I used to be one of those people who judged those who had kids that misbehaved a lot. I thought if you parent right, do the right things, have a good balance of love and structure, kids will respond and turn out well. Now I wasn't expecting complete perfection, I figured kids will misbehave sometimes, and some kids with obvious mental or physical disabilities couldn't be held to the same standards. But for the most part if the parents did their job, the kids would be obedient, respectful, fun to be around, and grow up to be productive adults. It worked for my four bio children, didn't it? I judged the parents of kids who acted horribly.
Until I got my youngest two.
I learned that I can't reverse the damage done to the brains of my kids because their birth mom drank and abused drugs. I can't completely erase the past trauma and neglect they had to endure when they were young and their brains were forming neural pathways. Now there are things I can do do lessen the behaviors and help them heal, but I can't grow new brain cells, I can't erase memories, especially emotional and preverbal memories. I am now the mom who can see looks in people's eyes when my children act odd, or dress inappropriately, or have a meltdown, or swear, or make wrong choices, or inappropriately touch someone. I know there are some that judge me. While some in one of my circles are discussing dating vs. courting, I'm getting the HPV immunization for my daughter because it wouldn't surprise me if she makes some bad decisions. While other parents are talking about their kids getting straight A's, I have to teach some things multiple times with kindness and without guilt because they have spotty memories.
Now don't get me wrong. I'm proud of my kids. They have worked so hard and have healed so much. They are actually doing really well for the hand they were dealt. But for the average bystander, they don't see the progress, they don't see the FASD, they don't see the things hidden.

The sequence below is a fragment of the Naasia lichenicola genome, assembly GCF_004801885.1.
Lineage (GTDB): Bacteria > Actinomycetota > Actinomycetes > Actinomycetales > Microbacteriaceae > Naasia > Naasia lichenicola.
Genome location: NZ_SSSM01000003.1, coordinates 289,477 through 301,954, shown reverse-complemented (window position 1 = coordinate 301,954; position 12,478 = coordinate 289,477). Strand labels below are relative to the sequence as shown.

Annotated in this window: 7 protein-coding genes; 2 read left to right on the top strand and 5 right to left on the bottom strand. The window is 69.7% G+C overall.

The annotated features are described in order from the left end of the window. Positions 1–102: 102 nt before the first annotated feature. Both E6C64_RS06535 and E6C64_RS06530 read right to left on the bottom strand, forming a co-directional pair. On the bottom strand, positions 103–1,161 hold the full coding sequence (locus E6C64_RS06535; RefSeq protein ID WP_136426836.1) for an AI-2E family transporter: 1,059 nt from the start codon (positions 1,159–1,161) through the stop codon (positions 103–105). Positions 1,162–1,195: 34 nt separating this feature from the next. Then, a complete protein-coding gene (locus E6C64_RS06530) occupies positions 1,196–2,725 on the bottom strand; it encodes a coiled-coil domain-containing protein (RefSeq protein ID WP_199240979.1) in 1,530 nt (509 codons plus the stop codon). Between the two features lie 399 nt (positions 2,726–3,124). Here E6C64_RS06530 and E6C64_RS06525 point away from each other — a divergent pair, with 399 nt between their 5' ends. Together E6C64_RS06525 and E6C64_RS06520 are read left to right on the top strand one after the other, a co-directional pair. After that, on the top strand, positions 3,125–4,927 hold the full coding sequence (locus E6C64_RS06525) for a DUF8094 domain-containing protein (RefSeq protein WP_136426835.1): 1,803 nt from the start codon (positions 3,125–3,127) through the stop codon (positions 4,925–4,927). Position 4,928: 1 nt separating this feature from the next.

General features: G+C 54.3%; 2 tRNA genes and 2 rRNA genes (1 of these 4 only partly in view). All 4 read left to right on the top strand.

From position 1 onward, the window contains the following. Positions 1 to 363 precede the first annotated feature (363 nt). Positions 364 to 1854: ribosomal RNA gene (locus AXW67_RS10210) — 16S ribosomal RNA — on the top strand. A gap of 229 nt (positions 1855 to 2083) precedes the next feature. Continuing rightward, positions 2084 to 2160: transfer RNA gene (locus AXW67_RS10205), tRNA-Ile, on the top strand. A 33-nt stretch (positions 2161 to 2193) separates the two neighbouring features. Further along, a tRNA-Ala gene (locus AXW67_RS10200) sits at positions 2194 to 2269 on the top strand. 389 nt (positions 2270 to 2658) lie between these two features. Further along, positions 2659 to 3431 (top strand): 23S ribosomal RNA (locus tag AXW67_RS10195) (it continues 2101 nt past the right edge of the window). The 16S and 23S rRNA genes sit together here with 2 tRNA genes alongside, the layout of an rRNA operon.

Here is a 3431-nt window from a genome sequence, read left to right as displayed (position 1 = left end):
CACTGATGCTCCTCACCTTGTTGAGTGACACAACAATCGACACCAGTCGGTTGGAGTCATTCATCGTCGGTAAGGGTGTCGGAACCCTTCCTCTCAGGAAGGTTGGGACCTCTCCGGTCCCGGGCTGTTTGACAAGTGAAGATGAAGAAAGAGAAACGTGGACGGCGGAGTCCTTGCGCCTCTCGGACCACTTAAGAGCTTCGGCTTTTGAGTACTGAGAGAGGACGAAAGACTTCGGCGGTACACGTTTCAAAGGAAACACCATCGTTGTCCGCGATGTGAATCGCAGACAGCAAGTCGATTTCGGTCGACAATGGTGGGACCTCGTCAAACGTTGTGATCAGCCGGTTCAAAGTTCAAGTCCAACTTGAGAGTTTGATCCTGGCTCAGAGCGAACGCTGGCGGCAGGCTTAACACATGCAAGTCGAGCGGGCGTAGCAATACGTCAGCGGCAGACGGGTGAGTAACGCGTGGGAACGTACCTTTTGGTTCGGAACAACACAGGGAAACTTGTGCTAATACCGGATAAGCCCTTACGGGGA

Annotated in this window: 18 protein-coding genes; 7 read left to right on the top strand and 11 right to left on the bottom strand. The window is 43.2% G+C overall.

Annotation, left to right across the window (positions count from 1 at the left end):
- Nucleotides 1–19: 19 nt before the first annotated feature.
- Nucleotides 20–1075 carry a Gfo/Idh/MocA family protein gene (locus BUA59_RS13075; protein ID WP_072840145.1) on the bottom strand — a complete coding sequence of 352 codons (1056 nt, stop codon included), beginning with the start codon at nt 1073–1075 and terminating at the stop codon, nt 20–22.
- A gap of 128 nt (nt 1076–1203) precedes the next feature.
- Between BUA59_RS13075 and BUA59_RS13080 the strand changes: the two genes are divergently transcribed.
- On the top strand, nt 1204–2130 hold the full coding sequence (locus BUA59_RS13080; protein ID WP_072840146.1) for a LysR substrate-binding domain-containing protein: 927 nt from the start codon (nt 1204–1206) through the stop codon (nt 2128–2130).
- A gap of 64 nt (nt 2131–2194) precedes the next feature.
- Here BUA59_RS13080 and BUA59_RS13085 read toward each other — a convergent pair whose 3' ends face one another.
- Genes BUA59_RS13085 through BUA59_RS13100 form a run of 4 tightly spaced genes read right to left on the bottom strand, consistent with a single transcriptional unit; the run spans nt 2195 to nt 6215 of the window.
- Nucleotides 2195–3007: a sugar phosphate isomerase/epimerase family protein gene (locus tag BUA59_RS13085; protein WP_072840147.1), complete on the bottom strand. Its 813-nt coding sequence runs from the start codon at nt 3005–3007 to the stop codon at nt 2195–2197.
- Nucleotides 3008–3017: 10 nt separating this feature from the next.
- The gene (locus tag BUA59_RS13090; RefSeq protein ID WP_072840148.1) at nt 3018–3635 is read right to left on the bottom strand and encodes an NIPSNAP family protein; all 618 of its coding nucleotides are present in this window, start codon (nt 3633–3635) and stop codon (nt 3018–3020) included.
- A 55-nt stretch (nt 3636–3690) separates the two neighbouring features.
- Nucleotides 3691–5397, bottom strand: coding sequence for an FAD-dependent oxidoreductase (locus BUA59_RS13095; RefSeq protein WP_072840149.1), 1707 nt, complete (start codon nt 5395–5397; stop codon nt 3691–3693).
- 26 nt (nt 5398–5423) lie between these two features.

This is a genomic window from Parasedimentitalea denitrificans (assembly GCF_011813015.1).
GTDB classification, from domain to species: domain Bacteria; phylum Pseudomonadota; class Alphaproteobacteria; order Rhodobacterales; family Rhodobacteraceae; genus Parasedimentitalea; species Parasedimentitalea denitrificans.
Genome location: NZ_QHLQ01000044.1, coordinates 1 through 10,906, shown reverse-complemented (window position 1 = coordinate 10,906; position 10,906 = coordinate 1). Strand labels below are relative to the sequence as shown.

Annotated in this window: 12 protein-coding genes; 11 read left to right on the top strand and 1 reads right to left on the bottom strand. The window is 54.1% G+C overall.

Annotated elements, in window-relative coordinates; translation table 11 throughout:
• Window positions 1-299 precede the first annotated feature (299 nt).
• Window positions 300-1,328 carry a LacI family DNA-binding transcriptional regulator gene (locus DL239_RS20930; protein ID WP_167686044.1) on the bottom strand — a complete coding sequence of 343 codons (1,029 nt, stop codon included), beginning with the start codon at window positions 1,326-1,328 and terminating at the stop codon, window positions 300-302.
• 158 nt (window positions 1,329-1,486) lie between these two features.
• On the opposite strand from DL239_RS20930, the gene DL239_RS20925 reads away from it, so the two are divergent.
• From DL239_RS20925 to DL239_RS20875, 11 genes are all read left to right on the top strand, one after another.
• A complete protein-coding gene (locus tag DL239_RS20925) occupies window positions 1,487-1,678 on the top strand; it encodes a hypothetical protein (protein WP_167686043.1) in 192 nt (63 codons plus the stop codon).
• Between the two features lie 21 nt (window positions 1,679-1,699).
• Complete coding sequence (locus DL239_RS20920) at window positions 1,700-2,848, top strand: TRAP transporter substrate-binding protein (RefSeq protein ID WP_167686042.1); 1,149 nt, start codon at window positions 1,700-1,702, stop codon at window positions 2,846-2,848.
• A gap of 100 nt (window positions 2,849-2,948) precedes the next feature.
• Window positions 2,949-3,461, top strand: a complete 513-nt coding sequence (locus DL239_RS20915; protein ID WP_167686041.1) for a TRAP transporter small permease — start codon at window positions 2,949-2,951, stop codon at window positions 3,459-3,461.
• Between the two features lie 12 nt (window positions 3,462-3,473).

So now, when I see articles like this, Ellie Gertz, Adopted Then Relinquished, Tore Families Apart, I understand. Not that my kids are as wounded and troubled as this girl, but I parent children with FASD and have had past trauma. So now, if I see a child who acts strangely or misbehaves, my first thought isn't about the parenting style, but I think to myself, "Is there something else going on here, autism, FASD, bipolar?" I know there are parents who raise their kids poorly, have no boundaries, or just don't care, but I don't assume that until I really know them.
One of the things we were encouraged to do last night at the Help One Child meeting, I can't remember if it was on the video, talked about in our discussion, or both, was to find other parents who are parenting kids from hard places. Like one woman said, "We really need each other because we can understand what we're going through. All children have tantrums, but not all children have them a thousand times a day like ours." Of course she was exaggerating, but it's so good get together with others who have fostered or adopted. We don't have to explain. We know what it's like because we're walking on the same path. We need each other. We give each other advice, a hug, a knowing look. We empathize, not condemn.